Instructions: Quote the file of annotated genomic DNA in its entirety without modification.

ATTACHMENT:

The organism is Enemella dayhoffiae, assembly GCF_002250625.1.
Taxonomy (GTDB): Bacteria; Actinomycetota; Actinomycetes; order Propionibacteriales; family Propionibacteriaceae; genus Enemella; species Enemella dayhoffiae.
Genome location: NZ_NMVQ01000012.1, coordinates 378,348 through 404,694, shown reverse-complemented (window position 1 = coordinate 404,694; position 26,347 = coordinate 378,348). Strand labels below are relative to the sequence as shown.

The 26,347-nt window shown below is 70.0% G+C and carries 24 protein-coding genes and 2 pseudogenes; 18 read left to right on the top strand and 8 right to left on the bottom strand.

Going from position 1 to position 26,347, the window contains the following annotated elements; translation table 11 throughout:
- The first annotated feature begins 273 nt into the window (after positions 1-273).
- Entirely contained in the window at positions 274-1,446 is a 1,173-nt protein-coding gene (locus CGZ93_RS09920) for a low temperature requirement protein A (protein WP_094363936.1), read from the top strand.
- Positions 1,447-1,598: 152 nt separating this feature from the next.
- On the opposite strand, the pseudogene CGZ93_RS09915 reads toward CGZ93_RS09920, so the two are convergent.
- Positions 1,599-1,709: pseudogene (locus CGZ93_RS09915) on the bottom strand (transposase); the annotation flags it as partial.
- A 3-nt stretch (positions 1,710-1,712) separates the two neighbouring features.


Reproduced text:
The organism is Enemella dayhoffiae, assembly GCF_002250625.1.
Taxonomy (GTDB): Bacteria; Actinomycetota; Actinomycetes; order Propionibacteriales; family Propionibacteriaceae; genus Enemella; species Enemella dayhoffiae.
Genome location: NZ_NMVQ01000012.1, coordinates 378,348 through 404,694, shown reverse-complemented (window position 1 = coordinate 404,694; position 26,347 = coordinate 378,348). Strand labels below are relative to the sequence as shown.

The 26,347-nt window shown below is 70.0% G+C and carries 24 protein-coding genes and 2 pseudogenes; 18 read left to right on the top strand and 8 right to left on the bottom strand.

Going from position 1 to position 26,347, the window contains the following annotated elements; translation table 11 throughout:
- The first annotated feature begins 273 nt into the window (after positions 1-273).
- Entirely contained in the window at positions 274-1,446 is a 1,173-nt protein-coding gene (locus CGZ93_RS09920) for a low temperature requirement protein A (protein WP_094363936.1), read from the top strand.
- Positions 1,447-1,598: 152 nt separating this feature from the next.
- On the opposite strand, the pseudogene CGZ93_RS09915 reads toward CGZ93_RS09920, so the two are convergent.
- Positions 1,599-1,709: pseudogene (locus CGZ93_RS09915) on the bottom strand (transposase); the annotation flags it as partial.
- A 3-nt stretch (positions 1,710-1,712) separates the two neighbouring features.